Wednesday, September 14, 2011

Saying No to GroupOn

GroupOn is the new darling of deep-discount promotions.  Each day they offer a deep discount on some product or service, like "Get a $20 dinner gift certificate for only $10"; typically the quantities and buying period are limited, so people stampede to redeem the offer.  The merchant gets the proceeds minus a cut taken by GroupOn. GroupOn's reach is so wide that its aggregating power virtually guarantees you'll sell a lot of whatever you're offering.

Altarena, a theater on whose Board I serve, was recently approached by GroupOn asking if we wanted to offer discounted show tickets through their program.

We said no.

We're not averse to discounting; we offer half-price and complimentary tickets through Goldstar.  Why would we turn down GroupOn, whose reach is surely much wider?

But that's the problem.  While there are caveats about offering too many comps or half-price tickets on Goldstar, at least we get customers who are interested in live entertainment, and might therefore become repeat customers. In contrast (and with no disrespect to GroupOn), I suspect most of the customers we’d reach there would just as happily take half-price hot dogs, because GroupOn’s focus is the idea of getting the discount, not the specific product category offered.  In contrast, Goldstar has positioned themselves as offering  bargains for people who want to “go out more”.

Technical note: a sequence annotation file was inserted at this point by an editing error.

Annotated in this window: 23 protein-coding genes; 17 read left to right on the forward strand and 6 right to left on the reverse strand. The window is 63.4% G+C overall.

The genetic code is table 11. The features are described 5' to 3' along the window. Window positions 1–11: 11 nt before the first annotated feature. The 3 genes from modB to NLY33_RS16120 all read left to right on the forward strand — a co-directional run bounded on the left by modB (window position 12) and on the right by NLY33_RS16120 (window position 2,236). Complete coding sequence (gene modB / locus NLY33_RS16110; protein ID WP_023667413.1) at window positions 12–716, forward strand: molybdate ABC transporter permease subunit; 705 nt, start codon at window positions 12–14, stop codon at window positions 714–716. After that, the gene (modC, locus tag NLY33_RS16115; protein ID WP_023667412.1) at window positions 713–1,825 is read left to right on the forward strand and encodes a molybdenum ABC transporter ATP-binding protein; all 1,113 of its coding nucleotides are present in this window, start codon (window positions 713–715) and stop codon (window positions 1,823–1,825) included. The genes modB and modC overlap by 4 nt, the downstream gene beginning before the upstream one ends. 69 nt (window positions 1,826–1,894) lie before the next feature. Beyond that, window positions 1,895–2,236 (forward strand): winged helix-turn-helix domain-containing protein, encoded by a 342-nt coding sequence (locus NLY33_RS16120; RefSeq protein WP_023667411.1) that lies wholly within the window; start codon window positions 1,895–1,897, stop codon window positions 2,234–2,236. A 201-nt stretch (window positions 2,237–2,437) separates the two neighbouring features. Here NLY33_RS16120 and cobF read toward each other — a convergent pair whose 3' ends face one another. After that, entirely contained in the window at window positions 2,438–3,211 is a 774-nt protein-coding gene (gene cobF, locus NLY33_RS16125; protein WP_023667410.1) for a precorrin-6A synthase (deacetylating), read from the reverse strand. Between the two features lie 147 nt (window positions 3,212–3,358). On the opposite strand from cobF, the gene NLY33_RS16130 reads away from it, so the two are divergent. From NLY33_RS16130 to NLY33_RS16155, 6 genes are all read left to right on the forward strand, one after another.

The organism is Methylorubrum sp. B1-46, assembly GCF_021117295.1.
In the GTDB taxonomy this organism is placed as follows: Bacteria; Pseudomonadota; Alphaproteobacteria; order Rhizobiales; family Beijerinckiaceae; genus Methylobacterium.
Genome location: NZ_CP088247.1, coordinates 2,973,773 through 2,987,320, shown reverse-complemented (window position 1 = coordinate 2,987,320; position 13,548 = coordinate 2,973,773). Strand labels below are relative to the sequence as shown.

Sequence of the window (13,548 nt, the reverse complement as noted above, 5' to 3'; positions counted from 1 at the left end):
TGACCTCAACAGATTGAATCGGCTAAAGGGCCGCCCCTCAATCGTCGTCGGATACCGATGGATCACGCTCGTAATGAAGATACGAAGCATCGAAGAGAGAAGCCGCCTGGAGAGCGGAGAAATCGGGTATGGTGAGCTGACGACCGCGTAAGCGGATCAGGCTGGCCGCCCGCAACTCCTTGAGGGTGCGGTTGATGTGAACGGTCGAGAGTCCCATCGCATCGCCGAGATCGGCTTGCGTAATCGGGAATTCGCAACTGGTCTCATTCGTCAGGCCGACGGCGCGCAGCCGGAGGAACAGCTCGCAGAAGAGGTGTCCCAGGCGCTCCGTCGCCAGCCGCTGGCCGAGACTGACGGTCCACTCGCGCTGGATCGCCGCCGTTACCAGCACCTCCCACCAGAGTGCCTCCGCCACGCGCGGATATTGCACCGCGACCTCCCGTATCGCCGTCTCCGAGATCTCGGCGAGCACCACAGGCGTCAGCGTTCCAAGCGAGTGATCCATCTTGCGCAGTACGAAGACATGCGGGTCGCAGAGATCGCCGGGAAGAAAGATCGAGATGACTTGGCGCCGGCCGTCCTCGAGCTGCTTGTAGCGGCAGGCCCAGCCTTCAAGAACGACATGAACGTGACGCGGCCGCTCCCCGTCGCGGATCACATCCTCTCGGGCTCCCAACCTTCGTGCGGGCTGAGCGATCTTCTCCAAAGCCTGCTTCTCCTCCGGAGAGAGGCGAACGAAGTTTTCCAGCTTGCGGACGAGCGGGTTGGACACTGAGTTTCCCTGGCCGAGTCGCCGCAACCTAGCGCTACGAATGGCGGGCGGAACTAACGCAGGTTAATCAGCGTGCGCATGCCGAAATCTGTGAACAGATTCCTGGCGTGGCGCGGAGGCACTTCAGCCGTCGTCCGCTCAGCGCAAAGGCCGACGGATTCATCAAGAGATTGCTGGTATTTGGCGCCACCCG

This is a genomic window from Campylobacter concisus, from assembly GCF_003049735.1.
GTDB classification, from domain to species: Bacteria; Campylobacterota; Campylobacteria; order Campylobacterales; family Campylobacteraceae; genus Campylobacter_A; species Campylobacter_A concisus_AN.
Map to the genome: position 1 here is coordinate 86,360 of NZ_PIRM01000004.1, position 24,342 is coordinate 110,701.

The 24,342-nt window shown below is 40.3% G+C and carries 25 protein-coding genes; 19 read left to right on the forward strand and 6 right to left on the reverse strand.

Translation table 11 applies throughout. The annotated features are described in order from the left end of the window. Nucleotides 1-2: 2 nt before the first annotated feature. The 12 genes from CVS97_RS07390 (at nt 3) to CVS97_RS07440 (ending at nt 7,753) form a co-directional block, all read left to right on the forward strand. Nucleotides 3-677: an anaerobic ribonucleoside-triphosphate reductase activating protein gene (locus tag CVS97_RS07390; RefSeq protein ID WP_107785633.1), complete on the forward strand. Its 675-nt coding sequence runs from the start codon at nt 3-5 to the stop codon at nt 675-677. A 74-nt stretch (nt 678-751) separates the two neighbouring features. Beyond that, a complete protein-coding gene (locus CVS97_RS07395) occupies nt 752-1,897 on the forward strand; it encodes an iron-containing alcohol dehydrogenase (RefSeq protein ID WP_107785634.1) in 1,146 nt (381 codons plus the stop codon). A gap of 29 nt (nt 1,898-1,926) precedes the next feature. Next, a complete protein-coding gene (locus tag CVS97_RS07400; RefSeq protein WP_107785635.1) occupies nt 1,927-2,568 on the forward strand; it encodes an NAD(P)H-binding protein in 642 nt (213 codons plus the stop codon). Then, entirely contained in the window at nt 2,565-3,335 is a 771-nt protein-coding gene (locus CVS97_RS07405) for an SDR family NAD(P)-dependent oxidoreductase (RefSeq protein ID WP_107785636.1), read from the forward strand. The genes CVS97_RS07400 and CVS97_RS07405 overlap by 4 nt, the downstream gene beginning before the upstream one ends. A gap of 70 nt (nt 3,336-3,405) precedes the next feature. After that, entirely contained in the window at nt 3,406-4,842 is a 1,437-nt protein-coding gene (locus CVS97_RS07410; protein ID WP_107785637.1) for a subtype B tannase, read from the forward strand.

It’s already a challenge for small theaters to identify their niche audiences, [intlink id="11" type="post"]even from among a group of known theatergoers[/intlink].

GroupOn may put some butts in seats, but it won't keep them there.

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